Monday we left Pacamayo to head to Trujillo, we ended up on the same bus as some PCVs and one guy was extremely helpful and showed us their main hostel to go to where we could store our stuff till our bus to Lima at 10:45 that night. As we got to the hostel there was a tour group leaving to visit the ruins of Chan Chan and a couple other places, so we quickly jumped on that wagon. There wasn’t room in the bus they had already arranged so they called another car in to drive us around. We ended up in a swank black car with nice leather seats; we felt really special being driven around in such a nice car!!! We arrived at the first set of ruins, Huaca Archo Iris made by the Chimu people who are a branch of the Moche people. They were partially restored because the rain has destroyed a lot of it and they are uncovered so they are still being damaged from the little rain they do receive. The type of temples this group of people made are constructed with only one main entrance in between 12 feet walls. Their adobe-like walls remain in some parts, still holding up because of the strength of their mixture; made with animal hair as well as mud and other substances. Their designs on the walls are quite beautiful, depicting people dancing for fertility, rainbows, and mermaids. After viewing this first site we then travelled to the actual site of Chan Chan. As we drove in we could see mounds and mounds that used to be the 10 temples of the Chimu people. Each emperor had their own temple, so they were a short lived people. As we walked into the main entrance for the only reconstructed and (pretty much) complete temple, we were amazed by the height of the walls and the large open plaza where the body of the emperor would be laid out on display. We continued through the temple and saw some other interesting things. After our Chan Chan adventure we headed back to the hostel where we had stored our stuff, met up with fellow volunteers Christina and Joe for some great pizza and sangria! We had a great time with them!!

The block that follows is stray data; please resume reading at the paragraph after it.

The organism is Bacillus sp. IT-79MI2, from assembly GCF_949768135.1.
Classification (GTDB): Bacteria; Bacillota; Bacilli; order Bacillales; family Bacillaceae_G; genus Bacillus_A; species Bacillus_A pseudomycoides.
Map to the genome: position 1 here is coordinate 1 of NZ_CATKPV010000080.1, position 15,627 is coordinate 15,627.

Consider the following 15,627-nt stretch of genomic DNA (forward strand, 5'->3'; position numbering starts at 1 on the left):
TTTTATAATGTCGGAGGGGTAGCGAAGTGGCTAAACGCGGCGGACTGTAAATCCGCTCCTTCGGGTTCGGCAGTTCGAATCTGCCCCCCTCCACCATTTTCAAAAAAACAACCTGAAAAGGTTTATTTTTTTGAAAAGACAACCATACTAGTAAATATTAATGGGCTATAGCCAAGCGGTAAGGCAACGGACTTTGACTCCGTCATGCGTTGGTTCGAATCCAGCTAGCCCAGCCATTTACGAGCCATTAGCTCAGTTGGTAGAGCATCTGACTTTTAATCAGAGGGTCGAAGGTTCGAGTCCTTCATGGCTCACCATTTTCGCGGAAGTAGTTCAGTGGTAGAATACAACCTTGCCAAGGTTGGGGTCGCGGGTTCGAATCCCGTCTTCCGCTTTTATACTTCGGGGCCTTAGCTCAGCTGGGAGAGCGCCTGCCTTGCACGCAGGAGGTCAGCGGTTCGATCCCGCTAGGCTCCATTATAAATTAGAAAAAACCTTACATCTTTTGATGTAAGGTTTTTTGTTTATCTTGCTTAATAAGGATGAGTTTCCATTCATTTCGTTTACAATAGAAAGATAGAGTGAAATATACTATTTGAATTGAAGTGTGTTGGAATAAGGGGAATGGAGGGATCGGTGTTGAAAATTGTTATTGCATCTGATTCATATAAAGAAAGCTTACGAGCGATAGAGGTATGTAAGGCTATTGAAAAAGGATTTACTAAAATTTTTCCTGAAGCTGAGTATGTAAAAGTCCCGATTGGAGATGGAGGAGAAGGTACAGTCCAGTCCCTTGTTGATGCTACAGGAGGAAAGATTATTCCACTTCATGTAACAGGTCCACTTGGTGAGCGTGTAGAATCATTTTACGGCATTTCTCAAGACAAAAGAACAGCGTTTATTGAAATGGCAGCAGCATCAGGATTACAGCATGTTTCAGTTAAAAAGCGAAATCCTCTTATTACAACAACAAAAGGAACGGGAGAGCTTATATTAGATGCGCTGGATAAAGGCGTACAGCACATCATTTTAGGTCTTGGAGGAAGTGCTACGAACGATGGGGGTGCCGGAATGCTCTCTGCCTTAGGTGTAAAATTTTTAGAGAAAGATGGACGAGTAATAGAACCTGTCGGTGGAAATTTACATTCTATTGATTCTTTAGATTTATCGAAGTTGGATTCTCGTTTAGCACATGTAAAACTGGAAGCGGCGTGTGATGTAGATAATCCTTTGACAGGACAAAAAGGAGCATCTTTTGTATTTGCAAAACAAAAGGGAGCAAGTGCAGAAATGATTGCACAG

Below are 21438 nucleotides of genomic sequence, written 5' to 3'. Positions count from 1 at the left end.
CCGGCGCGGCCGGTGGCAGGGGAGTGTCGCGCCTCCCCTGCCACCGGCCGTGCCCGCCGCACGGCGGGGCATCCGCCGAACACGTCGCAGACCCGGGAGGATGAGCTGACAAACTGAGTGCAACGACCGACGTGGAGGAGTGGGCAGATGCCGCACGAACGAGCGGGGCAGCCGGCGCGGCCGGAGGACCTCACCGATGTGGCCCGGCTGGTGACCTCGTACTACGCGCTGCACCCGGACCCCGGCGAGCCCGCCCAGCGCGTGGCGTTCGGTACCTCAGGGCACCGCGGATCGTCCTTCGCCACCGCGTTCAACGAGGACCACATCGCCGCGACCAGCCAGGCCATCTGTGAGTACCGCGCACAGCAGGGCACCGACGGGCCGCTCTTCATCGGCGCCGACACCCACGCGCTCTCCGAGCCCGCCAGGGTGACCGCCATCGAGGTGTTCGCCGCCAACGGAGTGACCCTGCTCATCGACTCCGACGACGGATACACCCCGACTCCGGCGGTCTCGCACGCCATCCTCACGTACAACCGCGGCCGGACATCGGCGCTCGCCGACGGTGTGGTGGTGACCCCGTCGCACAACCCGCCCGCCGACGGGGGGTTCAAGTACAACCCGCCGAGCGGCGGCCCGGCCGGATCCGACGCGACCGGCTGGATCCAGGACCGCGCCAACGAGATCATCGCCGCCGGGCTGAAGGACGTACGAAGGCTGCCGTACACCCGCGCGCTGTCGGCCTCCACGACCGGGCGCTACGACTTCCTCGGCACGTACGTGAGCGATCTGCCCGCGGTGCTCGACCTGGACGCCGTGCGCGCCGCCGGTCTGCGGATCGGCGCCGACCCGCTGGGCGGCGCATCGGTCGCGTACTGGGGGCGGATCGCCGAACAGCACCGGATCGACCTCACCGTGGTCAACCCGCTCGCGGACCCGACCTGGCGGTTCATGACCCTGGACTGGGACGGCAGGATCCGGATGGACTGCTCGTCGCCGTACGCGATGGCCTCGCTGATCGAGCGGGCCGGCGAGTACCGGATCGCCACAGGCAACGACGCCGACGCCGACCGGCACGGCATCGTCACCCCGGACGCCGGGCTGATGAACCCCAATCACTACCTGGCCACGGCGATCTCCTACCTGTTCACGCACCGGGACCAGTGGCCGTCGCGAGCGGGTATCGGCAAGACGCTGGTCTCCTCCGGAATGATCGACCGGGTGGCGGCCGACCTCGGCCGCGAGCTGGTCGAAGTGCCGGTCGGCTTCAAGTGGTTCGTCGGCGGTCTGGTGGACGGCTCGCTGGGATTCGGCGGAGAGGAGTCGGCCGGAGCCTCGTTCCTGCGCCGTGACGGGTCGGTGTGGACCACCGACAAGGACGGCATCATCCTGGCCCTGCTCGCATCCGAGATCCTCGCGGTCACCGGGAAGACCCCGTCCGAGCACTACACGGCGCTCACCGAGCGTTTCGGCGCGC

After a great dinner and conversation we had to get back to catch a 10:45 pm bus to Lima. We were amazed when we saw the interior of the bus. We climbed to the second floor and went to the back to our seats, right next to the bathroom. We had an attendant who showed us a safety video and passed out a snack, then put a movie on for us to watch. Before we knew it, it was morning and we were in Lima!! We had a breakfast in the terminal, and I was astounded by the quality of the food in Peru, even in a bus terminal it was wonderful!!!! I had ordered a jam and cheese sandwich, and was so surprised when they delivered to me a hot buttered and toasted sandwich with melted cheese and a slice of ham in the middle. It was delicious!! Peru was shaping up to be pretty great!!!